It is a hot day in the desolated Simpson Desert. A man walks through the tunnels of his underground house with a torch in his hand. He lives twenty-five meters under the red soil, where he has been finding Opal for over twenty years. It was an old mine that he transformed into a roof over his head: a home that promise to have plenty of Opal in the walls. “I got my own bank if I want to get a shovel out”. Says Martin Faggetter, an English miner.
Coober Pedy, which derives from the aboriginal name Kupa-Piti or, white man hole, is a town located in the middle of the Australian outback and is isolated 850 kilometers out of the nearest big city. Coober Pedy inhabits a subterranean culture, in which the majority of the population goes after the great wealth of Opal. This is an unconventional town where most of social and personal life takes place under the vast and lonely land itself.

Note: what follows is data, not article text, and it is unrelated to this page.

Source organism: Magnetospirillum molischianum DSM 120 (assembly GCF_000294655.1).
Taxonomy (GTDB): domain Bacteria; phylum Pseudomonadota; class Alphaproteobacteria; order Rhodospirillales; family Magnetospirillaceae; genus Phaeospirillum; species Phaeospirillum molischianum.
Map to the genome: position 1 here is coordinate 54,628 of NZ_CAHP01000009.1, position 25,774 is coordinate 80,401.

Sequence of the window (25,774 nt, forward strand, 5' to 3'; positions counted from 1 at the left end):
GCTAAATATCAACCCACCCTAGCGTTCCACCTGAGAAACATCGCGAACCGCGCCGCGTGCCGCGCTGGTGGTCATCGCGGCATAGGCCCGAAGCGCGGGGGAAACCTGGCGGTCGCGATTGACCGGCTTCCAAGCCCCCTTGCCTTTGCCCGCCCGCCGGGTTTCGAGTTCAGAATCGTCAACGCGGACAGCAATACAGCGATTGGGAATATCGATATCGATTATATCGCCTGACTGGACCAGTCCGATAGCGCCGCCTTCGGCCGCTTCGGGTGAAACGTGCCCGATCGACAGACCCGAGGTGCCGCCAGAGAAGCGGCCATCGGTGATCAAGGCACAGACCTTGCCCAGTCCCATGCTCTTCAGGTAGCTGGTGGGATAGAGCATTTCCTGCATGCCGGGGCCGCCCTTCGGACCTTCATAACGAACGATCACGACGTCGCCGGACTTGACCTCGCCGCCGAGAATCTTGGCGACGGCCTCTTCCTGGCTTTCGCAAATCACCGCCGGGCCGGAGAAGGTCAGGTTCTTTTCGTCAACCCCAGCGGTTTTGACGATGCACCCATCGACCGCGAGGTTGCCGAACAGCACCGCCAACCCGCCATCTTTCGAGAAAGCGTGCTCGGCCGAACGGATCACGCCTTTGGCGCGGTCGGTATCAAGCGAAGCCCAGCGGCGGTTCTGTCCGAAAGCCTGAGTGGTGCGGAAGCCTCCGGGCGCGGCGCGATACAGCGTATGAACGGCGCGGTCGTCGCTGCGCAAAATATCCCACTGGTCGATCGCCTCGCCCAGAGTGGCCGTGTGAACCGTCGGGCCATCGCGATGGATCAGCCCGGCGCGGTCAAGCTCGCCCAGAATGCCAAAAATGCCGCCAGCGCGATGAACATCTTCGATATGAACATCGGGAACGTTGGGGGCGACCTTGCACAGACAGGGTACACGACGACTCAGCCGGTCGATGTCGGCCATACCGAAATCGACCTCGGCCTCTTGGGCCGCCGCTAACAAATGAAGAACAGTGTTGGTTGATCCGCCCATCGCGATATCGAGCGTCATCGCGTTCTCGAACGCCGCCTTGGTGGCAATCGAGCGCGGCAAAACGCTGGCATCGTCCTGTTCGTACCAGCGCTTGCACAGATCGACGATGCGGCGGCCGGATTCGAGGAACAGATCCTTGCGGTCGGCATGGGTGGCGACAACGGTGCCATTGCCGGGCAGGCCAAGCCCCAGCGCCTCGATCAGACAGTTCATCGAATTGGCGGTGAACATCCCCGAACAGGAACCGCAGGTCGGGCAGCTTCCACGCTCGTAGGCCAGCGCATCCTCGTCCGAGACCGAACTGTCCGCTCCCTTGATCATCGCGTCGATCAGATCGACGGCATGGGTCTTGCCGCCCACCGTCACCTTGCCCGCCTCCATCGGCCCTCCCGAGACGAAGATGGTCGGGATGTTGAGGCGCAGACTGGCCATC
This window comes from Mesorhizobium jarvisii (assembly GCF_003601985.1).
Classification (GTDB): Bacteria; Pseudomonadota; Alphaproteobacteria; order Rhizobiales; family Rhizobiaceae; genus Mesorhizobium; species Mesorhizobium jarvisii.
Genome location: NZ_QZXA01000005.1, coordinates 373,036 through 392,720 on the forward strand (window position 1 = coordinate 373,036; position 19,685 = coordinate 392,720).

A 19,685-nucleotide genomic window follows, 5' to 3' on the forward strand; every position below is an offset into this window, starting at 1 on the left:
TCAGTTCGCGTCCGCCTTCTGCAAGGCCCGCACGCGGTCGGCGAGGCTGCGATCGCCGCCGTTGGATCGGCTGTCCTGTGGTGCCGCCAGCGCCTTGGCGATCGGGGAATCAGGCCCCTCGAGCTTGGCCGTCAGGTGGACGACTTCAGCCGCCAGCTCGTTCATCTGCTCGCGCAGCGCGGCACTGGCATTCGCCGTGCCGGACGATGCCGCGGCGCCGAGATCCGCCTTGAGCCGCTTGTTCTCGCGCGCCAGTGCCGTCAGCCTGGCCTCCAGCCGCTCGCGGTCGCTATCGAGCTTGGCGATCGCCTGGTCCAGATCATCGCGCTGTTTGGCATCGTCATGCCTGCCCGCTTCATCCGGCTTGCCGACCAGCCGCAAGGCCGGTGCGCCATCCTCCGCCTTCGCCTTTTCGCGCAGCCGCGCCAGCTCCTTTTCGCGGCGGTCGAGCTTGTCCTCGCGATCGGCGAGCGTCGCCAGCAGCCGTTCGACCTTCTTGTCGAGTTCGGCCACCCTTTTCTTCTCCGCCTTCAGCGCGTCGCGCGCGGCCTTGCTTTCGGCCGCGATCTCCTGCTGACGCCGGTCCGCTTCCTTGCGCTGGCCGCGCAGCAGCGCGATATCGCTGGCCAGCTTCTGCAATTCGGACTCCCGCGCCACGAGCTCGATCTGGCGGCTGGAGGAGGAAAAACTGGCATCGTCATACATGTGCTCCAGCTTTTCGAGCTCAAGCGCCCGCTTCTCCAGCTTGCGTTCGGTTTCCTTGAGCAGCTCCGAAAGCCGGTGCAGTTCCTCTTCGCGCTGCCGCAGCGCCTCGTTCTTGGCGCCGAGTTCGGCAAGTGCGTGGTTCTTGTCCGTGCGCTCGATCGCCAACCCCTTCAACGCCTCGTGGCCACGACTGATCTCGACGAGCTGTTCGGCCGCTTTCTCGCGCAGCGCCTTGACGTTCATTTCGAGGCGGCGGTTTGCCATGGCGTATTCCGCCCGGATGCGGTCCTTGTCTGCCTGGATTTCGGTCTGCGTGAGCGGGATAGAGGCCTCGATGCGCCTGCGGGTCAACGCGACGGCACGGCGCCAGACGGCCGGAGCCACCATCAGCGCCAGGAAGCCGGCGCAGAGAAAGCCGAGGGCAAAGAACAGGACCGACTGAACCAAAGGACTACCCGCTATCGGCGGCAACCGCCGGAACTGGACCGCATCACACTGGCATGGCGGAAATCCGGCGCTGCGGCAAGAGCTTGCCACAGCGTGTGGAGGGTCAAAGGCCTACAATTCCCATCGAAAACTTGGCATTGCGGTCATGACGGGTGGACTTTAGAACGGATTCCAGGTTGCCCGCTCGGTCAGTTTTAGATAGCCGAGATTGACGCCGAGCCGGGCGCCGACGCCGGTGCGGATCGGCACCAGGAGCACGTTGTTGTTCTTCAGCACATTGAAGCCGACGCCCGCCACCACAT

Since 1915 Coober Pedy has been mined for its Opal, a valuable gemstone worth millions. With more than seventy Opal fields, Coober Pedy is the largest Opal mining area in the world. Among a population of 1695 habitants, Coober Pedy offers a home to forty-five different nationalities of immigrants, ex-prisoners, and veterans of the World War who have decided to escape their past lives and take refuge in underground houses called dugouts. Each year, mining work has been decreasing on all fronts. There are less miners working on the fields and young people don’t want to commit to it because of the eminent danger and its unstable source of income.